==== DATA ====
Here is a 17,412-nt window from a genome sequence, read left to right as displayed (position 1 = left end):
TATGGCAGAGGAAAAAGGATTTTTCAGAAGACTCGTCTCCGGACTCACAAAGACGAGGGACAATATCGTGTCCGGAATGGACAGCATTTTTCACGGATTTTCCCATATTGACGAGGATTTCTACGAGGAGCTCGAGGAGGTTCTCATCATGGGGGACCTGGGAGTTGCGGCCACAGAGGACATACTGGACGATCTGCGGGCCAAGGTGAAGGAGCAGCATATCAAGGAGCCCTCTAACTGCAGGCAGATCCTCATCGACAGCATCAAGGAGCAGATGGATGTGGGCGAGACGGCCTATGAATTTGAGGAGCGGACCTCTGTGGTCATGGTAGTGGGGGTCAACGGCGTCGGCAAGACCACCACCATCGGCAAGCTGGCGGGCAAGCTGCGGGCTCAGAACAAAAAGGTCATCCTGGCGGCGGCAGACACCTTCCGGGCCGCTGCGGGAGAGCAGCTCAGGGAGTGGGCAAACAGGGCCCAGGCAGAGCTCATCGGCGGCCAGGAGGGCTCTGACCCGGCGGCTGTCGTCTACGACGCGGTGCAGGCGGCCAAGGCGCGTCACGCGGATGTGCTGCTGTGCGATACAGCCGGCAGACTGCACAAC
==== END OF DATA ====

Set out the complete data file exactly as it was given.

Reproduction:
Here is a 17,412-nt window from a genome sequence, read left to right as displayed (position 1 = left end):
TATGGCAGAGGAAAAAGGATTTTTCAGAAGACTCGTCTCCGGACTCACAAAGACGAGGGACAATATCGTGTCCGGAATGGACAGCATTTTTCACGGATTTTCCCATATTGACGAGGATTTCTACGAGGAGCTCGAGGAGGTTCTCATCATGGGGGACCTGGGAGTTGCGGCCACAGAGGACATACTGGACGATCTGCGGGCCAAGGTGAAGGAGCAGCATATCAAGGAGCCCTCTAACTGCAGGCAGATCCTCATCGACAGCATCAAGGAGCAGATGGATGTGGGCGAGACGGCCTATGAATTTGAGGAGCGGACCTCTGTGGTCATGGTAGTGGGGGTCAACGGCGTCGGCAAGACCACCACCATCGGCAAGCTGGCGGGCAAGCTGCGGGCTCAGAACAAAAAGGTCATCCTGGCGGCGGCAGACACCTTCCGGGCCGCTGCGGGAGAGCAGCTCAGGGAGTGGGCAAACAGGGCCCAGGCAGAGCTCATCGGCGGCCAGGAGGGCTCTGACCCGGCGGCTGTCGTCTACGACGCGGTGCAGGCGGCCAAGGCGCGTCACGCGGATGTGCTGCTGTGCGATACAGCCGGCAGACTGCACAAC